FROM THE LITERATURE
Year : 2009 | Volume
: 2 | Issue : 2 | Page : 113--114
From the literature
Venkat Charmalaya, Centre for Advanced Dermatology, Bangalore, Karnataka, India
B S Anitha
Venkat Charmalaya, Centre for Advanced Dermatology, Bangalore, Karnataka
|How to cite this article:|
Anitha B S. From the literature.J Cutan Aesthet Surg 2009;2:113-114
|How to cite this URL:|
Anitha B S. From the literature. J Cutan Aesthet Surg [serial online] 2009 [cited 2021 Sep 23 ];2:113-114
Available from: https://www.jcasonline.com/text.asp?2009/2/2/113/58531
Volumetric Correction Using Poly-L-lactic Acid in Facial Asymmetry: Parry Romberg Syndrome and Scleroderma
Maria G, Antonietta T, Nicolo S
Dermatol Surg 2009;35;1368-75
Linear scleroderma and Parry Romberg Syndrome are chronic diseases that affect the face, producing facial asymmetry and causing serious cosmetic disfigurement. There are no satisfactory treatments for these distressing conditions. This study reports the efficacy of polylactic acid filler in treating these facial asymmetry conditions.
Poly-L-lactic acid (PLLA) is a synthetic, biodegradable, biocompatible, inert injectable filler that is available as a powder. PLLA is a type of permanent filler that acts by stimulating the gradual deposition of collagen in the treated area over a period of time.
It is reconstituted with sterile water and injected into the dermis and subcutaneous tissue (without any requirement of local anesthesia). The injections were given once in four weeks for 3-5 sessions during the study period. Following the injection, the area was massaged twice daily for two weeks when significant restoration of facial volume and symmetry was noted which lasted for more than 18 months.
The skin in the treated area became more elastic and smooth in texture. The color in the hyperpigmented patch in the injection site was also found to be reduced so that the treated area looked very natural following the injection. No side effects were noted. PLLA has also been used in the corrections of scars, fine and deep wrinkles, and HIV-induced lipoatrophy. PLLA is a safe and effective alternative for the treatment of facial asymmetry in these patients.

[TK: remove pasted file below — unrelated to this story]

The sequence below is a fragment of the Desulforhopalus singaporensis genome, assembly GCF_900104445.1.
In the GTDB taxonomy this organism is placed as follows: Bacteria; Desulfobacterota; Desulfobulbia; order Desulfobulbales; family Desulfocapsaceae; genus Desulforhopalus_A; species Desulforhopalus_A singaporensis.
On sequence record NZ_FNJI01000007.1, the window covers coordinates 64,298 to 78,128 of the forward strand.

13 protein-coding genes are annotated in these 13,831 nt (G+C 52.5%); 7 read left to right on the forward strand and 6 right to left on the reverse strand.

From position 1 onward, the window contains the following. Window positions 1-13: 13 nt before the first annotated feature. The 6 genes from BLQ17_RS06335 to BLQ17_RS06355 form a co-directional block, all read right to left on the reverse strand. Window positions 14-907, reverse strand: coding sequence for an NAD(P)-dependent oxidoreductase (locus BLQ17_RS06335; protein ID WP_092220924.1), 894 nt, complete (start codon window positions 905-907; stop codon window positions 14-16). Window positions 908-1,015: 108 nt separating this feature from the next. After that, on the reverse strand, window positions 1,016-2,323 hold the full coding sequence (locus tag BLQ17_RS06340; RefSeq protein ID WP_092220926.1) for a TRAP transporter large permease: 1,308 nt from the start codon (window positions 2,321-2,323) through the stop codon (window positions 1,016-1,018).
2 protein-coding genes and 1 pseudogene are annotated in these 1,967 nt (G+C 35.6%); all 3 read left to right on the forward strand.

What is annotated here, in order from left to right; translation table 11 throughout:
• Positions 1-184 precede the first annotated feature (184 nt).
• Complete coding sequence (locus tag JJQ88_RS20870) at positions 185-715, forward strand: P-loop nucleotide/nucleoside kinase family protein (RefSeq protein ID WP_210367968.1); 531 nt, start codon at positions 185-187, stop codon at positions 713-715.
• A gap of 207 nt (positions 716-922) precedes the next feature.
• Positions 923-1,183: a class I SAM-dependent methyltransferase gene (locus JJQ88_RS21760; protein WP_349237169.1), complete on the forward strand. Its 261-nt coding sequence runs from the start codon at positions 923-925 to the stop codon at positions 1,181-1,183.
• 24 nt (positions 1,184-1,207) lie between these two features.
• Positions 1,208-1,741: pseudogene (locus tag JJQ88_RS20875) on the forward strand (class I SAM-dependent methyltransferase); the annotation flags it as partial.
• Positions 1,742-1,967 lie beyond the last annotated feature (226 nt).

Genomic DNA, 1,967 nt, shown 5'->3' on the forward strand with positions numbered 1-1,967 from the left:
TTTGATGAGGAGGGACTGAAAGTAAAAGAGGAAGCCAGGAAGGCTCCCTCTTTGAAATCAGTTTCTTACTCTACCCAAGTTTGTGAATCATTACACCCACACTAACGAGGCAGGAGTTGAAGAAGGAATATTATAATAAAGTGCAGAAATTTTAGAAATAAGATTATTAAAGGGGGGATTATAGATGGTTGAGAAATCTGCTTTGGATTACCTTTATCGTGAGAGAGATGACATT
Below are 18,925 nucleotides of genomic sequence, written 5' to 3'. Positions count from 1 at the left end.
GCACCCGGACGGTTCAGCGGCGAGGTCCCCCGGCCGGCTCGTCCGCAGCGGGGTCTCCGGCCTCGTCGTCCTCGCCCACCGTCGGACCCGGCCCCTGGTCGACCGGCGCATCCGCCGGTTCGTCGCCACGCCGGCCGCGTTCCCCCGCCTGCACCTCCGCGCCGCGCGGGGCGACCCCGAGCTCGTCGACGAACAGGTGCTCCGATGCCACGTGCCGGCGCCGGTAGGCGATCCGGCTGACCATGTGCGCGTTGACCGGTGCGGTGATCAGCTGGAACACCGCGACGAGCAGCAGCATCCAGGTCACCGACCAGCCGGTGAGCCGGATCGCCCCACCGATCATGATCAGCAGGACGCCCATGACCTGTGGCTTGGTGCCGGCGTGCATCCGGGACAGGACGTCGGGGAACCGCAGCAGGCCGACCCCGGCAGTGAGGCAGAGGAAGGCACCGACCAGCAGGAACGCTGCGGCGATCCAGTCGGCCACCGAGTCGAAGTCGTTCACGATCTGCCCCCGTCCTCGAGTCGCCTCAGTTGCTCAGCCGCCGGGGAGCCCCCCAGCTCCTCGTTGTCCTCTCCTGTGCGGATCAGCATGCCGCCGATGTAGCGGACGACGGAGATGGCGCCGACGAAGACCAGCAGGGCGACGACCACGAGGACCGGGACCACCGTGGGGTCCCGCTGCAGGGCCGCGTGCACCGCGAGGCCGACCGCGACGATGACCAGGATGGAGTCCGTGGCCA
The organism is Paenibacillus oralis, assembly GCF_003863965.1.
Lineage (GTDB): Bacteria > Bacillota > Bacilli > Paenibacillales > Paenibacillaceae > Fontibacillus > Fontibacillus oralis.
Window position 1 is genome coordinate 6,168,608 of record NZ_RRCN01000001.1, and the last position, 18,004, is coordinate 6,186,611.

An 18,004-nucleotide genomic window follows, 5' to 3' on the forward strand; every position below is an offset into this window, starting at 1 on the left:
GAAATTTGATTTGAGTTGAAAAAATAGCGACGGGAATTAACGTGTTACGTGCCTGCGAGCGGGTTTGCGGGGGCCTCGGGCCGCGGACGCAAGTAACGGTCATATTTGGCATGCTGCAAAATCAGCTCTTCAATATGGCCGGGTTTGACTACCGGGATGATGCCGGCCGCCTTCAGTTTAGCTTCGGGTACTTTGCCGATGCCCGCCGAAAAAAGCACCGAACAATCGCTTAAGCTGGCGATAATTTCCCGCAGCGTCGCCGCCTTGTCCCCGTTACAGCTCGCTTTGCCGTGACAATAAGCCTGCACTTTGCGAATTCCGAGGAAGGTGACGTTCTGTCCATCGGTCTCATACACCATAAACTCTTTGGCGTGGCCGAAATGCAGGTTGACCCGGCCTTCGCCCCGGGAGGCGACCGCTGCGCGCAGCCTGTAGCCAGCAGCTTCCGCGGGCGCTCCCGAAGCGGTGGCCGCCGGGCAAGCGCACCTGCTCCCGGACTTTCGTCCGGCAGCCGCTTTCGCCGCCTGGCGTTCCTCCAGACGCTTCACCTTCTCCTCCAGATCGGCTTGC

Nonablative Fractional Photothermolysis for the Treatment of Striae Rubra
Tracy M, Leonard H, Paul M
Dermatol Surg 2009;35;1430-33
Striae distense cause significant cosmetic disfigurement when they present in early stages as reddish inflammatory lesions (striae rubra) and as hypopigmented, atrophied lesions (striae alba) in the advanced stages. Many treatments have been tried for this condition like topical Vitamin C, glycolic acid, pulsed-dye laser, and diode laser, but the results have not been satisfactory, both subjectively and objectively.
This is a report of two patients presenting with striae rubra of recent onset (three and ten months): One, over the thighs and calves, and the other patient, over the breasts. Both the patients were treated with 550 nm erbium-doped fiber fractional laser for 3-5 sittings at an interval of four weeks between each session; the doses ranged from 20-70 mJ. At the end of 6-8 weeks after the last session, it was noted that there was up to 75% improvement in the appearance of striae rubra. The treatment was well tolerated, with minimal postprocedure erythema, and edema which lasted for 2-5 days.
Fractional photothermolysis probably acts by stimulating collagen and elastic fiber synthesis and remodeling to bring about improvement in the appearance of striae rubrae. Thus, fractional laser promises to be a safe and effective tool for the management of striae rubra. However, larger controlled studies are required to establish its role and formulate guidelines regarding the dosage schedule in the management of this otherwise difficult-to-treat condition.
Hairmax Laser Comb Laser Phototherapy Device in the Treatment of Male Androgenetic Alopecia: A Randomized, Double-Blind, Sham Device-Controlled, Multicentre Trial
Leavitt M, Charles G, Heyman E, Michaels D
Clin Drug Investig 2009;29;283-92
Androgenetic alopecia (AGA) is an androgen-mediated genetic condition affecting scalp hairs, which has very few scientifically approved, satisfactory treatment options. The available medical modalities are also not very patient-friendly as they all need very long-term administrations.